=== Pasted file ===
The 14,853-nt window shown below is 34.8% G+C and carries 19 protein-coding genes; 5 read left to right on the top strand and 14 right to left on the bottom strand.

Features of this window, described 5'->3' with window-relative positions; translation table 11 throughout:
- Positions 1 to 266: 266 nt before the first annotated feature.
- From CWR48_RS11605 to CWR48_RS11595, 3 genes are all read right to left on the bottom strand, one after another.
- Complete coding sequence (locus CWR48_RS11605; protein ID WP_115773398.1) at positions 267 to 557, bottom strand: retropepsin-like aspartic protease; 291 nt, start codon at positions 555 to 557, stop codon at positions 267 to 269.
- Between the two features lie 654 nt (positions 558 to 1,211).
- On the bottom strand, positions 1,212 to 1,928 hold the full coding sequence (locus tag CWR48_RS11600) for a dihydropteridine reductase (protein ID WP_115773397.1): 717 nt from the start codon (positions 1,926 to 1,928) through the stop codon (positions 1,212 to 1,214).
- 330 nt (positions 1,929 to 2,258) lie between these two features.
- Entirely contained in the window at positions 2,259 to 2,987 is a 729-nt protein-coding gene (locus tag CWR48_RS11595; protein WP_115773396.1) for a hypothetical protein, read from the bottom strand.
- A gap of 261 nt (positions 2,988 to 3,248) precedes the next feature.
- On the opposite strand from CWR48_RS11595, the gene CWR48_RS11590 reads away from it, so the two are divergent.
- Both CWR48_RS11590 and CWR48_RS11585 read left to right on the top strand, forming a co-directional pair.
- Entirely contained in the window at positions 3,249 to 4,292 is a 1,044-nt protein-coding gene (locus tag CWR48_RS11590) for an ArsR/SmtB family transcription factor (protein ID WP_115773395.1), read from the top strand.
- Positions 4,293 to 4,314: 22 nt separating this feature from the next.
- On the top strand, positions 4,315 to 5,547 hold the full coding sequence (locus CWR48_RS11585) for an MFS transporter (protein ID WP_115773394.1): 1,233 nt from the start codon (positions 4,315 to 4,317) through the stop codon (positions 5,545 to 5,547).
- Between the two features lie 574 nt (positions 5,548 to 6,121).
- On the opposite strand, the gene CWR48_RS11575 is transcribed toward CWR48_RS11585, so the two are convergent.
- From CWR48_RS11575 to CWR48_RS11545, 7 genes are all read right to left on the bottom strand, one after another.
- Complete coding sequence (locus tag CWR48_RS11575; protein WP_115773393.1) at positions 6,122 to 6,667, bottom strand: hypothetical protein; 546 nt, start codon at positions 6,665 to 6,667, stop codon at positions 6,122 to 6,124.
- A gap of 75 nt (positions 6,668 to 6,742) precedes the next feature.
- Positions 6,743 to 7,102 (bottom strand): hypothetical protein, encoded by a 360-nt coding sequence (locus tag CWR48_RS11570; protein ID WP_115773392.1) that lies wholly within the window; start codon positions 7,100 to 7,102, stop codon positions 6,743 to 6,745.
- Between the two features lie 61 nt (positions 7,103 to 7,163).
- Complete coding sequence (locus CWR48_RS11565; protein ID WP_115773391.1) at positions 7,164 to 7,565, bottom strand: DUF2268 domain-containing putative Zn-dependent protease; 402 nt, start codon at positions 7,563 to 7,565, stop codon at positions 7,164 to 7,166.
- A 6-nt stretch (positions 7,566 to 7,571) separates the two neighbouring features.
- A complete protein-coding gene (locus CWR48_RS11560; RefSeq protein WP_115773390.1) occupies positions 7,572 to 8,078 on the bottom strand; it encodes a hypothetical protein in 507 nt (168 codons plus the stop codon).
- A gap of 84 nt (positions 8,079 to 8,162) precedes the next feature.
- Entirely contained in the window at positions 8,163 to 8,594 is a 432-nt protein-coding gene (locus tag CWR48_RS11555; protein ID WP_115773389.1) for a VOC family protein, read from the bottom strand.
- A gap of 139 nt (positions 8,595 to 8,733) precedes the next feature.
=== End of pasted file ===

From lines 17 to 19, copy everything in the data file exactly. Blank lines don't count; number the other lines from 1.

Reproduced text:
- On the opposite strand, the gene CWR48_RS11575 is transcribed toward CWR48_RS11585, so the two are convergent.
- From CWR48_RS11575 to CWR48_RS11545, 7 genes are all read right to left on the bottom strand, one after another.
- Complete coding sequence (locus tag CWR48_RS11575; protein WP_115773393.1) at positions 6,122 to 6,667, bottom strand: hypothetical protein; 546 nt, start codon at positions 6,665 to 6,667, stop codon at positions 6,122 to 6,124.